13 September 2017

Breaking our musical habits

My partner recently came up with a new term: “Musicality Fatigue”; being tired of your own musical interpretations. Even when we're putting a lot of thought into interpreting the music, we might realise that in reality, we're often doing the same things to the music, or always choosing the same elements to interpret. These things might be seen as leader issues, but they apply to us active followers as well! Actually, when we're at it, I’d like to coin a term myself as well: “Compulsive Musicality”; when you sort of *have* to do certain things to certain musical elements.

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When suffering from Musicality Fatigue or Compulsive Musicality, it can be a comfort to think that our partners probably aren't tired of us! But we still might feel we want to move on with our musicality for our own sake, because we don't want to express ourselves in the same way all the time. It's not always super easy to get out of automated habits by oneself. Sometimes, it's helpful to just pick particular elements that we know we tend to overdo, and then practice not doing them. But just taking away elements won't really make our dance a lot more creative. We also need inspiration to do new stuff, and inspiration to do old stuff in new ways.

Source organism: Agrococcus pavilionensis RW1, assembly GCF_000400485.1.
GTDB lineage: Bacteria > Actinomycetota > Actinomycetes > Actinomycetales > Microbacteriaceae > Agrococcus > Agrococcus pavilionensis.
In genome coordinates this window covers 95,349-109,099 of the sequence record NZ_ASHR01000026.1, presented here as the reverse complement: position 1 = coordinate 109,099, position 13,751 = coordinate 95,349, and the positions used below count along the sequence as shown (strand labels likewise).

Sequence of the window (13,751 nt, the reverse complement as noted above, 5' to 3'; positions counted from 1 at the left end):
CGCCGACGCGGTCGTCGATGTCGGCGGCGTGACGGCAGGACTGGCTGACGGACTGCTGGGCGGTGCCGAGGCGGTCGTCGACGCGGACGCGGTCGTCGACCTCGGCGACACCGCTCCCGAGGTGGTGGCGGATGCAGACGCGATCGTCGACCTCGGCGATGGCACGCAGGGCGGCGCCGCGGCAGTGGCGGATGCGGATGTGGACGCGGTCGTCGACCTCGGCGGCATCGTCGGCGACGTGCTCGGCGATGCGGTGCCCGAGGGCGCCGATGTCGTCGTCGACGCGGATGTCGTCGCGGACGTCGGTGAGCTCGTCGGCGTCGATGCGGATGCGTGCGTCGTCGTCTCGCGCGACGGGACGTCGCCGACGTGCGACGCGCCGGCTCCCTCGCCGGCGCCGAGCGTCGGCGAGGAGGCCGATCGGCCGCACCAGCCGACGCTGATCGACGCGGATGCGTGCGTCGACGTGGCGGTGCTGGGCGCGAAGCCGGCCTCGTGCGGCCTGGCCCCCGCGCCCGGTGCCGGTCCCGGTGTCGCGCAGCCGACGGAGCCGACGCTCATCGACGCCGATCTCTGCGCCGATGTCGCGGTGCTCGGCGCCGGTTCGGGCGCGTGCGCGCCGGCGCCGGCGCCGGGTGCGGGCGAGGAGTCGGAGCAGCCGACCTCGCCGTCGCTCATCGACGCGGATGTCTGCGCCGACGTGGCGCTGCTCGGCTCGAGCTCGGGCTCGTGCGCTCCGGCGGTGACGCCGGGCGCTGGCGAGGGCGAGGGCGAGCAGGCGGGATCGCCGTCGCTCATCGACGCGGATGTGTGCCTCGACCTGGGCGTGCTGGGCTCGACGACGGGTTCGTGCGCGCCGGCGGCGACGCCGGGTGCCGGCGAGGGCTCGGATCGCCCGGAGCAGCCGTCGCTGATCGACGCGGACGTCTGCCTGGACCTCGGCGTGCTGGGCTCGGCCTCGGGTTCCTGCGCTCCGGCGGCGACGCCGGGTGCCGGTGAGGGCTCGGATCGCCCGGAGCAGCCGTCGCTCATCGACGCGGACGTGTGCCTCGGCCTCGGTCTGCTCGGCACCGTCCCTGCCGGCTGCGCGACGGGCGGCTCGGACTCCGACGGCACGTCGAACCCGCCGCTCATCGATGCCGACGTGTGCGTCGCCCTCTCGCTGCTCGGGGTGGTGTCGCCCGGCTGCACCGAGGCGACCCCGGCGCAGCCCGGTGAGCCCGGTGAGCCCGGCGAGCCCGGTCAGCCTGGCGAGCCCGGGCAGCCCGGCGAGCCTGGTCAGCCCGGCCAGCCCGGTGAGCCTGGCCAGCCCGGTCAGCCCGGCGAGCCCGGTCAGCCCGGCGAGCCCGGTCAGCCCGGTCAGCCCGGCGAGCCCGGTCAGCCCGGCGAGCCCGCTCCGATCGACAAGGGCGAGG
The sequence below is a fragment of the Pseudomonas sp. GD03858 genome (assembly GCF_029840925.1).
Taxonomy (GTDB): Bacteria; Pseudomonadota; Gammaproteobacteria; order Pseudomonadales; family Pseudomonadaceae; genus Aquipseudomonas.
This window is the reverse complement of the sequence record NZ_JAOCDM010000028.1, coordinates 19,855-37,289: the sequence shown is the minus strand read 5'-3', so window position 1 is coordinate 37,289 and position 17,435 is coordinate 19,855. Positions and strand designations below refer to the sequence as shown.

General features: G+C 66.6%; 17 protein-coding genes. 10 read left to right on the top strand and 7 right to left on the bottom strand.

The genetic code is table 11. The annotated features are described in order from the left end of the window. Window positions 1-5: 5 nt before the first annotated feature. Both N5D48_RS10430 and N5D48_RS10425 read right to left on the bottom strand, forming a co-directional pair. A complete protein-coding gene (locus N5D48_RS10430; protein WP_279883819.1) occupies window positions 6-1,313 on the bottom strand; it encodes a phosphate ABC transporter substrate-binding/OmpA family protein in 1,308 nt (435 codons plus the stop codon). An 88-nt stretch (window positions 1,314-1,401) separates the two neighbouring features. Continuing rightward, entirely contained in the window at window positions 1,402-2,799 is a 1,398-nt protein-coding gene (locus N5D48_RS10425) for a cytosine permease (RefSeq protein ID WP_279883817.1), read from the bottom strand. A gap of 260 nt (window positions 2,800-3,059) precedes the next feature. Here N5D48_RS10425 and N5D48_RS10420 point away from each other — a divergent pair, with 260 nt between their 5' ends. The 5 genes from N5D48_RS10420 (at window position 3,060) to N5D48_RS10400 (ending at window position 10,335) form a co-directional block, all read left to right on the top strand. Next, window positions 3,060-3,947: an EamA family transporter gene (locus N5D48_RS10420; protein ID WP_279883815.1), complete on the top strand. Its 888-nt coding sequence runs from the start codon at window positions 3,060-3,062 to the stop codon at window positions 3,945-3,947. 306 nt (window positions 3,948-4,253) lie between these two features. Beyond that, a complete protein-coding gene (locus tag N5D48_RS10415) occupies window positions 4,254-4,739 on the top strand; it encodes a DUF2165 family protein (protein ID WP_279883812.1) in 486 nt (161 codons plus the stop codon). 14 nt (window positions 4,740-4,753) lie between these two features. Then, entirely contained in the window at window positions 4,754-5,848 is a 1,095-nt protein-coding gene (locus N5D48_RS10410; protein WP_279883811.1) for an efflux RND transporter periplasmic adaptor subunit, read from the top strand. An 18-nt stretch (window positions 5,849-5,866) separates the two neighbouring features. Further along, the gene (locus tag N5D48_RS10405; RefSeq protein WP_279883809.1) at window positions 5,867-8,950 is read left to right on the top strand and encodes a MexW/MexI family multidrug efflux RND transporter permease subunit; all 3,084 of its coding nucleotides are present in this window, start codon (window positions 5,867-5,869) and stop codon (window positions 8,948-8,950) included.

Personally, I’m finding that the simplest solution is still helpful: musicality classes. I'm still taking them. But maybe the goal for going to classes shouldn’t just be to learn new, fixed interpretations - those will soon become as hard to break out of as our old habits. And maybe we shouldn’t always pick musicality classes with teachers whose musicality we admire and want to copy. Maybe we need to try someone else as well, someone whose musicality we don’t really get. For me, a good musicality class is a lot about ideas and concepts that might fit the music in ways that we haven’t thought of yet. Maybe we even need to try ideas we don't like - it could be we discover that there's somehing in there we can use after all. That’s how we can change and grow musically!

And again, working with technique also makes us more musically nuanced dancers. Because in the end, it’s our body that dances. ❤❤❤